UPDATE: closer to a decision

Discussion in 'Random Ramblings' started by ninjapoodles, Oct 6, 2008.

  1. ninjapoodles

    ninjapoodles Sees What You Did There

    May 24, 2008
    Central Arkansas
    I've more or less detailed the situation on my website, so if anyone has time to read this and then give me some input, eitherI'd appreciate it. My husband and I are already arguing over it, and I'm just at a loss for what to do.

    It involves making a decision of whether or not to skip my daughter ahead a grade, from kindergarten into first grade.

    I AM SO TORN. [​IMG]
     
    Last edited: Oct 7, 2008
  2. Queen Scoot

    Queen Scoot Crochet Chieftess

    May 27, 2008
    HOOKERVILLE!!!
    my sister had to make this decsion for her daughter from kindergarten to first grade,becuase she was so far advanced. my sister didnt do it she let her stay in kindergarten and "refine" so to speak what she knew.....it helps,she is now in 4th grade and is in advanced classes acclerated reading and math...let her stay in kindergarten!!
     
  3. SterlingAcres

    SterlingAcres Chillin' With My Peeps

    Apr 17, 2008
    Poconos, PA
    I'd let her stay in kindergarten and see if they can give her one on one time with the 'gifted' program a few times a week. DH skipped a grade and was very unprepared for college at 17. I was also given the chance to advance a grade and declined. I graduated with a 3.8 gpa and 4 extra credits.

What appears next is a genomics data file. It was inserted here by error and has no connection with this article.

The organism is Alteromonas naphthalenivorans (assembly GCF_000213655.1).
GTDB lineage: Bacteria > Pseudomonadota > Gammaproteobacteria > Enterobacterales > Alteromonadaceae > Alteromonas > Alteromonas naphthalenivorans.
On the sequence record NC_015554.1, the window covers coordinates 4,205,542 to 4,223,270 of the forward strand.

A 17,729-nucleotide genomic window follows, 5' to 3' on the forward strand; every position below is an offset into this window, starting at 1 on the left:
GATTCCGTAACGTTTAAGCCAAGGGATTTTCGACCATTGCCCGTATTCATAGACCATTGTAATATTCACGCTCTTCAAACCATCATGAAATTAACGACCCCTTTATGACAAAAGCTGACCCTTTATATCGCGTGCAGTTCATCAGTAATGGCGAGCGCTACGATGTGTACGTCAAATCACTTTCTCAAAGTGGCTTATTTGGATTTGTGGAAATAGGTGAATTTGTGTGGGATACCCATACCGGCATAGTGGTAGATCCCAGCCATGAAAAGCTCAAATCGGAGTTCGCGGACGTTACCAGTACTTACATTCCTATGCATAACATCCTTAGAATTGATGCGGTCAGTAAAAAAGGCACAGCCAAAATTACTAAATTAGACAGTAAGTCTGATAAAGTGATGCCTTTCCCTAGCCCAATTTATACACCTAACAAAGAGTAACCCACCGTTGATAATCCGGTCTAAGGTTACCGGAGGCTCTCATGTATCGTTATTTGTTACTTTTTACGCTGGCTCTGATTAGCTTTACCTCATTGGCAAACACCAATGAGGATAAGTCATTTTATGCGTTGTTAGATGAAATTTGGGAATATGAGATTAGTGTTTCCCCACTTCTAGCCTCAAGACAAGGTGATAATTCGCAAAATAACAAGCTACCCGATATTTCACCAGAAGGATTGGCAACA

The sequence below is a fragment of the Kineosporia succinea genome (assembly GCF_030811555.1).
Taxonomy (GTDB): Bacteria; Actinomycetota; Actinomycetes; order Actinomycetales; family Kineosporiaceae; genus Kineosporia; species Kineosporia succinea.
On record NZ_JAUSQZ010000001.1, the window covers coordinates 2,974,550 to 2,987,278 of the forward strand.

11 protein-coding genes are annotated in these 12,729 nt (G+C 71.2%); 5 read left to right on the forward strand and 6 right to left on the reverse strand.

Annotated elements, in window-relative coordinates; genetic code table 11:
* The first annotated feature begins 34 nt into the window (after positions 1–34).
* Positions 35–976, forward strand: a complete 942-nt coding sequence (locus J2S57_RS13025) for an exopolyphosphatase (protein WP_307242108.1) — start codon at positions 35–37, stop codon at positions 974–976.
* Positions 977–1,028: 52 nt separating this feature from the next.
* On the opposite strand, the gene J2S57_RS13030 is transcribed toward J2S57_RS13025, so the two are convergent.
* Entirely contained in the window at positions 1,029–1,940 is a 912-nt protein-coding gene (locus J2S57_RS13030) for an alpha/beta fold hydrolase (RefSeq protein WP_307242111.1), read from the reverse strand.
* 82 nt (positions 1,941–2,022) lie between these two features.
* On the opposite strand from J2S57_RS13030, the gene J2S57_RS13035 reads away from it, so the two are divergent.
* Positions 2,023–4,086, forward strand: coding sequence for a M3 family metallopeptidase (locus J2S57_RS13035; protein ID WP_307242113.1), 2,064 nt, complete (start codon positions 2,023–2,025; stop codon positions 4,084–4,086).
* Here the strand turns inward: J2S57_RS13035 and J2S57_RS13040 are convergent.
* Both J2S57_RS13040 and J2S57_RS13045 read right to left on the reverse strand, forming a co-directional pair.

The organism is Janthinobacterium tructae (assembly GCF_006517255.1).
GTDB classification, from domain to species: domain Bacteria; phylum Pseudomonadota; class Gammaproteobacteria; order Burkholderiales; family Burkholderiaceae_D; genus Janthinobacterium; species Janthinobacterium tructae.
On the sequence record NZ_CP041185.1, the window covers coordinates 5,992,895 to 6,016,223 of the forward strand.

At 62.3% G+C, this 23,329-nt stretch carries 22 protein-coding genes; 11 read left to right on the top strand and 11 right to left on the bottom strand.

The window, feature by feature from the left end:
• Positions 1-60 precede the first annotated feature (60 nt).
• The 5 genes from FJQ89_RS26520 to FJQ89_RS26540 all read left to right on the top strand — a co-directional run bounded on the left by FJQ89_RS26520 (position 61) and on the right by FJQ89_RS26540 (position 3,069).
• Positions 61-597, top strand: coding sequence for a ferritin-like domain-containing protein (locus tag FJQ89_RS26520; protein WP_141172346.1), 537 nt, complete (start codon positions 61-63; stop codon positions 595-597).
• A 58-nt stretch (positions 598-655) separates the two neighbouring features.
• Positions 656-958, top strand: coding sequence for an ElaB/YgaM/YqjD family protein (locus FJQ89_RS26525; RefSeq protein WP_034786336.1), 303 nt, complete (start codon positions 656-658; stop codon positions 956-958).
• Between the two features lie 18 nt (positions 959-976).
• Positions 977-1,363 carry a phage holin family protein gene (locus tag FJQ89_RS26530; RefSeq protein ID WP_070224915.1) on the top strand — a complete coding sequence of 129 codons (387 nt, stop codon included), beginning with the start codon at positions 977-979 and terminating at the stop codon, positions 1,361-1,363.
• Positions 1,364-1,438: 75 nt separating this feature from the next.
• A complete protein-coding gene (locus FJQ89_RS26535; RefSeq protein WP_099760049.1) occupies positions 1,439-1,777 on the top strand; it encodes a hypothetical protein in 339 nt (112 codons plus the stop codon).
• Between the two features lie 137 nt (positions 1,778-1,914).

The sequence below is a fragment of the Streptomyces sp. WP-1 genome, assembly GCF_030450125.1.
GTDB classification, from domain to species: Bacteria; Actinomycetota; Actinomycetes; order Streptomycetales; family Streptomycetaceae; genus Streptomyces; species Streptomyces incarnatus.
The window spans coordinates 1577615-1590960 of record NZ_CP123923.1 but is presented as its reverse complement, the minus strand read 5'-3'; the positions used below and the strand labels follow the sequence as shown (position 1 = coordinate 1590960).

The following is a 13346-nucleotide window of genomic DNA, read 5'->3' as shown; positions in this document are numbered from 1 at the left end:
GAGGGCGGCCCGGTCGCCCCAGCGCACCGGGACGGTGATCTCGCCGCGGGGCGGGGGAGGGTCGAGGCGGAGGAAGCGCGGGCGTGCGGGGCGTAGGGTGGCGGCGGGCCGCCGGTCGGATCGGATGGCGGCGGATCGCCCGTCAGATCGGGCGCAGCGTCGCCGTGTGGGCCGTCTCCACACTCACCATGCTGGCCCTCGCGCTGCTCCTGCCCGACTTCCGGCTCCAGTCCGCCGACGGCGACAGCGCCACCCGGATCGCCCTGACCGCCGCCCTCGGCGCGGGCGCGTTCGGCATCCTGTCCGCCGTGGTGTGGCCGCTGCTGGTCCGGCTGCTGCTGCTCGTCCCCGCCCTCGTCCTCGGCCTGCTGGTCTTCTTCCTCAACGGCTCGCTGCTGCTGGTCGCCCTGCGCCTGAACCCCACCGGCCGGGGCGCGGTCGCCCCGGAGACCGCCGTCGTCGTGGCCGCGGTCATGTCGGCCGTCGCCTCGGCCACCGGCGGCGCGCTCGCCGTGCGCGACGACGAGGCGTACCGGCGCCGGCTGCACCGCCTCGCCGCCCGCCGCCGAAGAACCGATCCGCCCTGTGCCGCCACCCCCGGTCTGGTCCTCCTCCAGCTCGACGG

So, yeah. Have you asked her what SHE wants?
     
  4. farm_mom

    farm_mom Chillin' With My Peeps

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    Mar 11, 2008
    MI
    This is the reason I'm homeschooling. Not that I'm saying there is anything wrong with making the choice to put your kids in school, all I'm saying is that often times many children don't fit into the little boxes presented in a school setting. Boxes like "grade level." If it were me, I'd let her stay where she is if she's happy with it. If she seems to enjoy her peers and enjoy the experience of school there is much that can be done at home and elsewhere to challenge her educationally. If she feels like she stands out like a sore thumb amongst others her age and is unhappy in the experience, I'd try something different. You and your husband know your daughter the best and I'm sure you will work this out. Take Care, NP, and I wish you and your daughter the best.:hugsvb
     
    Last edited: Oct 6, 2008
  5. Chicabee19

    Chicabee19 Chillin' With My Peeps

    Aug 8, 2008
    n/a
    My DD skipped 5th grade, and we are glad she did.
     
  6. jackiedon

    jackiedon Chillin' With My Peeps

    Jun 4, 2007
    Central Arkansas
    What I have seen working at an elementary school is academically they are ready and probably bored but the social and emotional part is what most kids need. Even if they can talk over an adults head on subjects which I've seen Kindergarteners do they still need that interaction of kids their age.

    This is just what I have experience and what K teachers have showed me. I always did my best in computer lab to really try to challenge those children and the teachers said it really helped.